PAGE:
Amigos - My Family Travels

     While the airplane hummed, I fidgeted in my seat. Though I anticipated getting to know Paraguay, a shadow of insecurity hovered over my optimisim. The intimidating combination of a new setting, unfamiliar tasks and a foreign language, peppered my thoughts with dashes of anxiety and led me to second-guess my decision to volunteer in South America for five weeks.

     I first heard about Amigos de las Americas, an organization that sends volunteers to rural Latin American to conduct communtiy based initiative, from representatives who visited Stuyvesant during my sophomore year. Reading about women whose eyes were bloodshot because smoke from the pyramid of logs they cooked over stung their eyes stirred my compassion. Therefore, part of my project was to build fogones or stoves that would be healthier for women, safer for toddlers and more energy efficent. Though I still had doubts during the training sessions in NY, my excitement surpassed my apprehension.

     During our second week in San Rafael, Paraguay, my partners and I were working on our first of six stoves. I tried to ask Narda, a woman for whom we are building the stove, if she had all the tools for construction. Unfortunately, I have never even touched a trowel, let alone know its word in Spanish. In a moment of frustration, I pulled out my notepad and drew one. I was pleasantly surprised that Pictionary not only translated well, but also closed in the distance between Narda and I. Sadly, Spanish was not the only roadblock. Peering at the side of the structure we had built, I was startled to see a leaning tower. I dashed to find the local stove expert, Ramon, who chuckled and patiently demonstrated how to tap the bricks in line with the handle of the trowel.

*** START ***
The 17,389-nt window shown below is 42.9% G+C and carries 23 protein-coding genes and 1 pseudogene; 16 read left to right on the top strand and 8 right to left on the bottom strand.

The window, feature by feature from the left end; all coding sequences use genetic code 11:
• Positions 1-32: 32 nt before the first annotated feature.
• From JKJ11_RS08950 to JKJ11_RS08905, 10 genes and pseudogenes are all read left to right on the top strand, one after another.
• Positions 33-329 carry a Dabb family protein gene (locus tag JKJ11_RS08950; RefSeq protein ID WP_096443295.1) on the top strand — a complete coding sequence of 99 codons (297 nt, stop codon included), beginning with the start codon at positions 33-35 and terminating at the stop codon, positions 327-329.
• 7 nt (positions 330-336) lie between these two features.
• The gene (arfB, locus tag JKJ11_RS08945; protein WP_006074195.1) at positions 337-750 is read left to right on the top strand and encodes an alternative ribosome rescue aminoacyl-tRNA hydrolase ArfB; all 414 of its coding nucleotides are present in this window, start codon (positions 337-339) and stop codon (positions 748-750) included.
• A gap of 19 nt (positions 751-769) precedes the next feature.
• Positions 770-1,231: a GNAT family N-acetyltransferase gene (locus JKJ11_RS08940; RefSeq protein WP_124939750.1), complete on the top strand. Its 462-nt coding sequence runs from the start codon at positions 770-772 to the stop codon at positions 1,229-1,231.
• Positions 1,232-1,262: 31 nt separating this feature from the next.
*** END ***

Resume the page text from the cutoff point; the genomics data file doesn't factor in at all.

Afterwards, while chatting with Ramon, Narda and her husband, Hector, in broken Spanish, I realized that similar conversations had become a significant part of my days. Gradually, the nightly chats with my host family fostered relationships and eased the loneliness I feared in a foreign environment. My host parents’ patient smiles relaxed my insecurities over my often incoherent Spanish. While we did not gather around a flat screen TV, but by the glow of a solitary light bulb, our voices and laughter brought the star studded night to life. The lack of texting allowed us to focus on personal contact. As the days passed, Ramon also became like family. He not only taught us technical skills but also invited us to lunch with his daughters. While the members of the community did not have elaborate material things to offer, I found their affectiosn for each other sincere and invaluable.

     Language deficiencies exacerbated by the existence of a local dialect often caused me to question my decision to volunteer in an unfamiliar setting. Difficulties with building stoves took their toll on my self-confidence. However, through cooking with my host mother and playing soccer with kids in the local elementary school, I became part of the community. People such as the neighbor who became like a sister to me and my host grandma who I loved like my own all helped me to let my worries fade. I learned to not concentrate so hard on the obstacles that I miss the simple yet precious personal relationships in life.

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